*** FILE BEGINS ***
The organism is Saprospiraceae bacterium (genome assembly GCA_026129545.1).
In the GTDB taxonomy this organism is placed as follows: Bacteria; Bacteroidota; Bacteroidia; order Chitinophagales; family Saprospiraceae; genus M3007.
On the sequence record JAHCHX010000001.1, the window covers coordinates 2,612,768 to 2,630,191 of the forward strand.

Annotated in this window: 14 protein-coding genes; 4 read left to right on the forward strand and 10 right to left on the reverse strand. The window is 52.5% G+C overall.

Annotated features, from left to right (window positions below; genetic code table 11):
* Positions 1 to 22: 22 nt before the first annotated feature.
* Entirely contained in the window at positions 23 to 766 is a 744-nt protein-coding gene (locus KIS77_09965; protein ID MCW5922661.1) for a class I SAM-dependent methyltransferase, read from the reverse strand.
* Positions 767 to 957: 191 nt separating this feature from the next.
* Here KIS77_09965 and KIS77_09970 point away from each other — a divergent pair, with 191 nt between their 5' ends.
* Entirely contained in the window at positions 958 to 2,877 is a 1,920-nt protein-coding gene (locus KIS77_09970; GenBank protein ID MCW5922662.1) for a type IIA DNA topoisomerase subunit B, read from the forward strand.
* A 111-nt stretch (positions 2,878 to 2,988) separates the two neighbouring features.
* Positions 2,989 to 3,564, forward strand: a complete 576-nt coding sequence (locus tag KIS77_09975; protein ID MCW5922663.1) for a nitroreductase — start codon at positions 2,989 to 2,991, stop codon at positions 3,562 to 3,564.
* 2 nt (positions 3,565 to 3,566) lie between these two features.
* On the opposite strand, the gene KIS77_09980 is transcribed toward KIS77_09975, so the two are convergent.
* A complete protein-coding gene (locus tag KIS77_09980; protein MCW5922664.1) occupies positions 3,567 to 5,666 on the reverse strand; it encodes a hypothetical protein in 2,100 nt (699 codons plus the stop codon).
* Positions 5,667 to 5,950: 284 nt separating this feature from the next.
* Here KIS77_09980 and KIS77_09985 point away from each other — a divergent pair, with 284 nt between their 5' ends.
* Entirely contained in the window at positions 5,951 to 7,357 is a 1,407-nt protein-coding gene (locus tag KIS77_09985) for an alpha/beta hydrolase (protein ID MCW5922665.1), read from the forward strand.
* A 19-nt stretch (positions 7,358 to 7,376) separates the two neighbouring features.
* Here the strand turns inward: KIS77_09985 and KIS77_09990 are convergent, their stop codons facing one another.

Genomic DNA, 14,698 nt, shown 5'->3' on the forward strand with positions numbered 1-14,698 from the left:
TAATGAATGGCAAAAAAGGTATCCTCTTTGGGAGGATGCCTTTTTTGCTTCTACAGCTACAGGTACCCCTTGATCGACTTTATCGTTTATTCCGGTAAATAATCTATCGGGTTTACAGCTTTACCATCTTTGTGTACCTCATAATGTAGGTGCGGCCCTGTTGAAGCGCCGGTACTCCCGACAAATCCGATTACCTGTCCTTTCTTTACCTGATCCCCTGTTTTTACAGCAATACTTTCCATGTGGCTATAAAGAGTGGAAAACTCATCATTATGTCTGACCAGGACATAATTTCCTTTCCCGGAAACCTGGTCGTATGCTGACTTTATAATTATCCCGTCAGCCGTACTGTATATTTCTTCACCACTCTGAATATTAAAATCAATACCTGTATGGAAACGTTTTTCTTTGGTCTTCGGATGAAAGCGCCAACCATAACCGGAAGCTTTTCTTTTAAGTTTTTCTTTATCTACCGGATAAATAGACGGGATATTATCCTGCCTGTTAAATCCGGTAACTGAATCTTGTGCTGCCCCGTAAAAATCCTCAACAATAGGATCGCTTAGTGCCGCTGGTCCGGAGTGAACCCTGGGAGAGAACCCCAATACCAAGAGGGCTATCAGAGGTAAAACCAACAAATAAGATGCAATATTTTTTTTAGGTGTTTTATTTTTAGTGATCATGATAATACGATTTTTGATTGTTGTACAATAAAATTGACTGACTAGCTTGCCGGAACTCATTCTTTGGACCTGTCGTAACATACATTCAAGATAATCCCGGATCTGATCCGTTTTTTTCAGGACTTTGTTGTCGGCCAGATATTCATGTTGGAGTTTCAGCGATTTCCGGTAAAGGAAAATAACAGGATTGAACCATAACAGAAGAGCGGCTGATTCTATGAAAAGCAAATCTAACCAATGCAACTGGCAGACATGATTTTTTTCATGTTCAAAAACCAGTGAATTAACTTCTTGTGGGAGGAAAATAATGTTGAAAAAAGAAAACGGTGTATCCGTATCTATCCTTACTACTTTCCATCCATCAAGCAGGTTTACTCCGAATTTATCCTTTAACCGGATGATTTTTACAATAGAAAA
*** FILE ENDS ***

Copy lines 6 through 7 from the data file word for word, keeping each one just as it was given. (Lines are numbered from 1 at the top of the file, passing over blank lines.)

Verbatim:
* Positions 1 to 22: 22 nt before the first annotated feature.
* Entirely contained in the window at positions 23 to 766 is a 744-nt protein-coding gene (locus KIS77_09965; protein ID MCW5922661.1) for a class I SAM-dependent methyltransferase, read from the reverse strand.